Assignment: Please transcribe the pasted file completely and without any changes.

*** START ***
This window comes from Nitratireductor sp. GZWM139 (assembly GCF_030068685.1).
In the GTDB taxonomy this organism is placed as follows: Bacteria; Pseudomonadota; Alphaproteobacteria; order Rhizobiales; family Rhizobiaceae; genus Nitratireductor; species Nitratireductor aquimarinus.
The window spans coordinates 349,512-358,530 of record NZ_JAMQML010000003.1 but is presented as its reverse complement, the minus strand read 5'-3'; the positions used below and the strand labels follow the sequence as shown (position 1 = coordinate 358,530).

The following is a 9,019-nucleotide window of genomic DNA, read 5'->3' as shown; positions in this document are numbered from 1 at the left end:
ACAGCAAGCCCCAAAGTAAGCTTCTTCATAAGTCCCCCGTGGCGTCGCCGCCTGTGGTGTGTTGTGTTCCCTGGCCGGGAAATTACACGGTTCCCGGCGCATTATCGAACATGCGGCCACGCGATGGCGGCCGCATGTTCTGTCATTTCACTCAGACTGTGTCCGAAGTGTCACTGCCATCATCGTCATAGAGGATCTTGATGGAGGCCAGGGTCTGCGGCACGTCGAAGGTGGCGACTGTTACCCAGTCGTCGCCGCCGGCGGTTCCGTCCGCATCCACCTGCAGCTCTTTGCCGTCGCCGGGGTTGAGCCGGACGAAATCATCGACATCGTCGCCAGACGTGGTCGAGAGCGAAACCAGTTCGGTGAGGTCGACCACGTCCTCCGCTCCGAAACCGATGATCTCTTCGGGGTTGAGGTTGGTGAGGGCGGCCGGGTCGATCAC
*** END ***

This window comes from Nitratireductor sp. GZWM139 (assembly GCF_030068685.1).
In the GTDB taxonomy this organism is placed as follows: Bacteria; Pseudomonadota; Alphaproteobacteria; order Rhizobiales; family Rhizobiaceae; genus Nitratireductor; species Nitratireductor aquimarinus.
The window spans coordinates 349,512-358,530 of record NZ_JAMQML010000003.1 but is presented as its reverse complement, the minus strand read 5'-3'; the positions used below and the strand labels follow the sequence as shown (position 1 = coordinate 358,530).

The following is a 9,019-nucleotide window of genomic DNA, read 5'->3' as shown; positions in this document are numbered from 1 at the left end:
ACAGCAAGCCCCAAAGTAAGCTTCTTCATAAGTCCCCCGTGGCGTCGCCGCCTGTGGTGTGTTGTGTTCCCTGGCCGGGAAATTACACGGTTCCCGGCGCATTATCGAACATGCGGCCACGCGATGGCGGCCGCATGTTCTGTCATTTCACTCAGACTGTGTCCGAAGTGTCACTGCCATCATCGTCATAGAGGATCTTGATGGAGGCCAGGGTCTGCGGCACGTCGAAGGTGGCGACTGTTACCCAGTCGTCGCCGCCGGCGGTTCCGTCCGCATCCACCTGCAGCTCTTTGCCGTCGCCGGGGTTGAGCCGGACGAAATCATCGACATCGTCGCCAGACGTGGTCGAGAGCGAAACCAGTTCGGTGAGGTCGACCACGTCCTCCGCTCCGAAACCGATGATCTCTTCGGGGTTGAGGTTGGTGAGGGCGGCCGGGTCGATCAC